Dieter Helm review calls for wide-spread energy market reforms

The much-anticipated review into the cost of UK energy by Professor Dieter Helm has been published. The review follows on from the UK Government's Industrial Strategy Green Paper and assesses the entire electricity supply chain.

Dr Helm has put forward a series of proposals to reduce costs in the electricity system, whilst making sure the UK is also on track to meet its targets for carbon emissions reduction.

Helm argues that the cost of energy is too high, and that households and businesses have not benefited from the falling costs of gas and coal, or the significant price reduction of renewables. He states that efficiency gains in network and supply costs from smart technologies haven’t been passed on to consumers either.

Helm blames legacy costs, ever-changing policies, and regulation for rising costs. He cites complexity in the market as being “a major cause” of increasing prices and believes that the multiple interventions in the market have added new costs and complexities with minimal gain.

Dieter Helm review suggests major energy reforms

The aim of Government, the report says, should be to “radically simplify the interventions”. Helm cites a number of ways to do this, including:

  • Separating and ring-fencing legacy costs from the Renewables Obligation (RO), Feed-in-Tariff (FiT), and Contracts for Difference (CfDs). These should be charged individually and explicitly on bills, with industrial customers exempt.
  • Set a universal carbon price which will be “significantly lower” than the cost of the current multiple taxes in place. Introduce a border carbon price to address the consequences of adopting a unilateral carbon production target.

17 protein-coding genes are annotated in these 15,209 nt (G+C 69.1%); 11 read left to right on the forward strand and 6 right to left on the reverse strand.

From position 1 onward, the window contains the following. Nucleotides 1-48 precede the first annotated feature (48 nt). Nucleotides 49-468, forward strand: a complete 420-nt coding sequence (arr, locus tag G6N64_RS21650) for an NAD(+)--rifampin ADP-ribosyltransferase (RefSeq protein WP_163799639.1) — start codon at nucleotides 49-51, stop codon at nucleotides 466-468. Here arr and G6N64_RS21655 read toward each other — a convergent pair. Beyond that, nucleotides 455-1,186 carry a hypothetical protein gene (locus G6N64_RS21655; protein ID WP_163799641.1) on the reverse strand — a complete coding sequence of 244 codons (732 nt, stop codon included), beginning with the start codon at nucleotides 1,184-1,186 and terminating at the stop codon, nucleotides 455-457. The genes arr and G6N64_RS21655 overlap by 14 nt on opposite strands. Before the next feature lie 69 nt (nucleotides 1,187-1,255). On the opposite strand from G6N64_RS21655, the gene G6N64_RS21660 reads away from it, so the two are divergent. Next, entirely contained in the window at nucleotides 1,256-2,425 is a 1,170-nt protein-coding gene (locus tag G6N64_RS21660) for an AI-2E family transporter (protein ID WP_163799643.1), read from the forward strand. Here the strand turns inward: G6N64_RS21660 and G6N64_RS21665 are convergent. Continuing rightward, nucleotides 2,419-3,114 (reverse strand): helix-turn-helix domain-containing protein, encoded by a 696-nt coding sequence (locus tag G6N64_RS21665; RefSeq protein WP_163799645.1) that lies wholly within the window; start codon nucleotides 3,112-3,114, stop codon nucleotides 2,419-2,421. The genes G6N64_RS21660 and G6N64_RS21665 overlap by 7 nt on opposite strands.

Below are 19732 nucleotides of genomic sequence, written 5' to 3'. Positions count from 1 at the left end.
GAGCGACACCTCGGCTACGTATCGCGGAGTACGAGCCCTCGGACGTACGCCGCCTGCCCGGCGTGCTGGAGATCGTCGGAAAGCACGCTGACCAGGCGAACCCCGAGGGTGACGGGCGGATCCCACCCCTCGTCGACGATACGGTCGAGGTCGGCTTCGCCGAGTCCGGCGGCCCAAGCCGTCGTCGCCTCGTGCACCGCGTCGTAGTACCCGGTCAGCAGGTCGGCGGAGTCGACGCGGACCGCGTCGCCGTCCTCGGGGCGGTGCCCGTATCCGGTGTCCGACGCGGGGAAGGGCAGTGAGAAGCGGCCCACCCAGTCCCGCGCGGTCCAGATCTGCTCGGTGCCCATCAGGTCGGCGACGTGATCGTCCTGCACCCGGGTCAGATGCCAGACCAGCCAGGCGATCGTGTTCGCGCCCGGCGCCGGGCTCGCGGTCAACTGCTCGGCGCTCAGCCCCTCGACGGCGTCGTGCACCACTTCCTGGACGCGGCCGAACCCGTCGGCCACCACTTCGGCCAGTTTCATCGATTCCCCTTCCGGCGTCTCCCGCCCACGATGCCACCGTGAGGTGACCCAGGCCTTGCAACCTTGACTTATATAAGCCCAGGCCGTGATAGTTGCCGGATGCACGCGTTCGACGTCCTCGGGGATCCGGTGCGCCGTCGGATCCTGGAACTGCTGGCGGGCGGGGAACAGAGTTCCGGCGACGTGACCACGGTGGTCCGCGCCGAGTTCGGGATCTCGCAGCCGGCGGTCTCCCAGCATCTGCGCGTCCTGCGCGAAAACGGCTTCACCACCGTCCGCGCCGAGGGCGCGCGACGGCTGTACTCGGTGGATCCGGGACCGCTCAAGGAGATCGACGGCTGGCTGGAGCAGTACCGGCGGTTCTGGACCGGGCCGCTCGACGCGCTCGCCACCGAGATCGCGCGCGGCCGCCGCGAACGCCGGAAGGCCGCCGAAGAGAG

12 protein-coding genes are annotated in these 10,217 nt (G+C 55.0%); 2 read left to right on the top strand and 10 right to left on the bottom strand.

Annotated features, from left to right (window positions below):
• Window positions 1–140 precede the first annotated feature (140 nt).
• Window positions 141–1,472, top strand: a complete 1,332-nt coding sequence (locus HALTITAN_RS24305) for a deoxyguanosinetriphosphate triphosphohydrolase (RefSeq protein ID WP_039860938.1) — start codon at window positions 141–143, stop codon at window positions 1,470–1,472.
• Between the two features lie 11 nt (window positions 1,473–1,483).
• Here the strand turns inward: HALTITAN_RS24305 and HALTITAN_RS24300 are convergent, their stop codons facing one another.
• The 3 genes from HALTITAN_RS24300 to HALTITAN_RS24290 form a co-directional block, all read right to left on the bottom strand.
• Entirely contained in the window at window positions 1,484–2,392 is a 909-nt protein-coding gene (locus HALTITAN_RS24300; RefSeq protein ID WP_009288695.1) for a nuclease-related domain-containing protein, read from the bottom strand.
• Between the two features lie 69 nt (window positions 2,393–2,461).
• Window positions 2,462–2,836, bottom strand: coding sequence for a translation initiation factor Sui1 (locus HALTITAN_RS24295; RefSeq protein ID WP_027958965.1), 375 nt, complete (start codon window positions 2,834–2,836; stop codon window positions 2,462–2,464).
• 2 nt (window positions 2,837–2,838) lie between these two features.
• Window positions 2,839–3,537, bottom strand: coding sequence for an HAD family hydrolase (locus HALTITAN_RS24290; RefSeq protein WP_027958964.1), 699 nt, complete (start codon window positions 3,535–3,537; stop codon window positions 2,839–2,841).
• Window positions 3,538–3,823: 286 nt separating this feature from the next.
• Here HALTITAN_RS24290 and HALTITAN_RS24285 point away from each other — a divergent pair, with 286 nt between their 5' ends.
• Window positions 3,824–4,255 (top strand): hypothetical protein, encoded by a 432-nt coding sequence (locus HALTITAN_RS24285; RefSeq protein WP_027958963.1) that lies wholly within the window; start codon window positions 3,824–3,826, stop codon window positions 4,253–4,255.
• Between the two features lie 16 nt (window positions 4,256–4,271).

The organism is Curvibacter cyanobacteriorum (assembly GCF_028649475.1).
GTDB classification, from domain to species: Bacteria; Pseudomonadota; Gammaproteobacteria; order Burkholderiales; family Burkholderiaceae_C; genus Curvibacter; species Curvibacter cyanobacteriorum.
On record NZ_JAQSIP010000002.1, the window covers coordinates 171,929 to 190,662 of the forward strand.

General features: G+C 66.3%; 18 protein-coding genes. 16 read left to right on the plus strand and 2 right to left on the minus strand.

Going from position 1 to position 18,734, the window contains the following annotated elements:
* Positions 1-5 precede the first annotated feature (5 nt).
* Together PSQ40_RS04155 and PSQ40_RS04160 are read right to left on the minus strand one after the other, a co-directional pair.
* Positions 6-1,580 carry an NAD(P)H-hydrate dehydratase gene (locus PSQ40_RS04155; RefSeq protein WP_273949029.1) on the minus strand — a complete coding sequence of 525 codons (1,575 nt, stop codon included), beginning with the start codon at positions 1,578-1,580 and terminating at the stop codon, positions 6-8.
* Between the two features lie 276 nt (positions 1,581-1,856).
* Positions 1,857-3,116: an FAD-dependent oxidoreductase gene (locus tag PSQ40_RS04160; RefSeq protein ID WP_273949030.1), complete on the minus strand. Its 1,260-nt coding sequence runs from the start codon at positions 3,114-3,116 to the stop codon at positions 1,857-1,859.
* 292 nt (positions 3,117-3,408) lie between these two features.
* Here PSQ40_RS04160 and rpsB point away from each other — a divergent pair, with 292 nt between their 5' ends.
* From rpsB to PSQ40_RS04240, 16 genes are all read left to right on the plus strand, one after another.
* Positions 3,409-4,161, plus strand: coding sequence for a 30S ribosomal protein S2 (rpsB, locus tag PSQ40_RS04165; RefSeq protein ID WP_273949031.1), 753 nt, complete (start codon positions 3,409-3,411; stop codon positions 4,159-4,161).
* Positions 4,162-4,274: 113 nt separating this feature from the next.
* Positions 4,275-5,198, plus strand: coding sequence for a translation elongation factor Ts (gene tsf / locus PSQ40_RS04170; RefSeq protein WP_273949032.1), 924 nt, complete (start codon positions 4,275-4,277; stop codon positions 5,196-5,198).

• Gradually phase out FiTs and CfDs and merge into a unified capacity auction. As the cost of intermittency will then fall on generators there will be an increased incentive to invest in Demand Side Response (DSR), storage, and back up capacity.
  • Stop periodic reviews of the current RIIO (Revenues = Incentives + Innovation + Outputs) framework going forward.
  • Establish an independent National System Operator (NSO) and Regional System Operator (RSO), and, where possible, open as many of these bodies’ functions to competitive auctions, inviting bids for network enhancements, generation, storage, and DSR.
  • Replace generation, supply, and distribution licences with a single simpler licence.
  • Introduce a default tariff to replace the Standard Variable Tariff (SVT). This should be based on an index of wholesale costs, the fixed cost pass-throughs, levies, taxes, and a published supply margin.
  • Capping the supplier’s profit margin as part of this new default tariff construction would meet the objectives, enhance competition, and encourage new entrants.
  • Government should issue an annual statement to Parliament, outlining required capacity margins and guidance for NSO and RSOs.

Helm believes the role of the energy regulator Ofgem should be “significantly diminished” as a result of the above changes.

The full report can be viewed online here.

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